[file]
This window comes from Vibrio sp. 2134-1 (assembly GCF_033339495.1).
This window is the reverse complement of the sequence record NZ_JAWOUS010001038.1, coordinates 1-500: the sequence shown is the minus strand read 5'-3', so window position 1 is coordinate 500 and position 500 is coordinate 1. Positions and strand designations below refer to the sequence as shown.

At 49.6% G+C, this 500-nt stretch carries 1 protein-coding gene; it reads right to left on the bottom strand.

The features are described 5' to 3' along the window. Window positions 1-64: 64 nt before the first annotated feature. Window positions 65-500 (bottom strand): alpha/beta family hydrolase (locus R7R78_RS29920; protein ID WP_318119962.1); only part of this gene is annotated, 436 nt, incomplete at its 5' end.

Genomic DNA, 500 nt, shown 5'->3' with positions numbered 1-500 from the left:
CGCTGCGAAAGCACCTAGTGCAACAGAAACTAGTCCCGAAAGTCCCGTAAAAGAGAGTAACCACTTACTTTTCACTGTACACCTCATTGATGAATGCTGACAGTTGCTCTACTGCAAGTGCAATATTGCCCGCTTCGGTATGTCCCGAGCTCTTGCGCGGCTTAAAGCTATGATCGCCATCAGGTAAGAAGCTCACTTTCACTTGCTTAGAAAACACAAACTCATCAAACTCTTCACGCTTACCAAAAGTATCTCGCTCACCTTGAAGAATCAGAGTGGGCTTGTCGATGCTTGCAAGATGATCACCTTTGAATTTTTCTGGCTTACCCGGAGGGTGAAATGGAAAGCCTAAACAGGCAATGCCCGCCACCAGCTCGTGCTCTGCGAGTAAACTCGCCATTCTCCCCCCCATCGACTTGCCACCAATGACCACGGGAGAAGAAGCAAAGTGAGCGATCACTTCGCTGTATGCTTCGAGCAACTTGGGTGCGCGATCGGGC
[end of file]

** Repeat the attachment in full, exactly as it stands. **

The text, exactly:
This window comes from Vibrio sp. 2134-1 (assembly GCF_033339495.1).
This window is the reverse complement of the sequence record NZ_JAWOUS010001038.1, coordinates 1-500: the sequence shown is the minus strand read 5'-3', so window position 1 is coordinate 500 and position 500 is coordinate 1. Positions and strand designations below refer to the sequence as shown.

At 49.6% G+C, this 500-nt stretch carries 1 protein-coding gene; it reads right to left on the bottom strand.

The features are described 5' to 3' along the window. Window positions 1-64: 64 nt before the first annotated feature. Window positions 65-500 (bottom strand): alpha/beta family hydrolase (locus R7R78_RS29920; protein ID WP_318119962.1); only part of this gene is annotated, 436 nt, incomplete at its 5' end.

Genomic DNA, 500 nt, shown 5'->3' with positions numbered 1-500 from the left:
CGCTGCGAAAGCACCTAGTGCAACAGAAACTAGTCCCGAAAGTCCCGTAAAAGAGAGTAACCACTTACTTTTCACTGTACACCTCATTGATGAATGCTGACAGTTGCTCTACTGCAAGTGCAATATTGCCCGCTTCGGTATGTCCCGAGCTCTTGCGCGGCTTAAAGCTATGATCGCCATCAGGTAAGAAGCTCACTTTCACTTGCTTAGAAAACACAAACTCATCAAACTCTTCACGCTTACCAAAAGTATCTCGCTCACCTTGAAGAATCAGAGTGGGCTTGTCGATGCTTGCAAGATGATCACCTTTGAATTTTTCTGGCTTACCCGGAGGGTGAAATGGAAAGCCTAAACAGGCAATGCCCGCCACCAGCTCGTGCTCTGCGAGTAAACTCGCCATTCTCCCCCCCATCGACTTGCCACCAATGACCACGGGAGAAGAAGCAAAGTGAGCGATCACTTCGCTGTATGCTTCGAGCAACTTGGGTGCGCGATCGGGC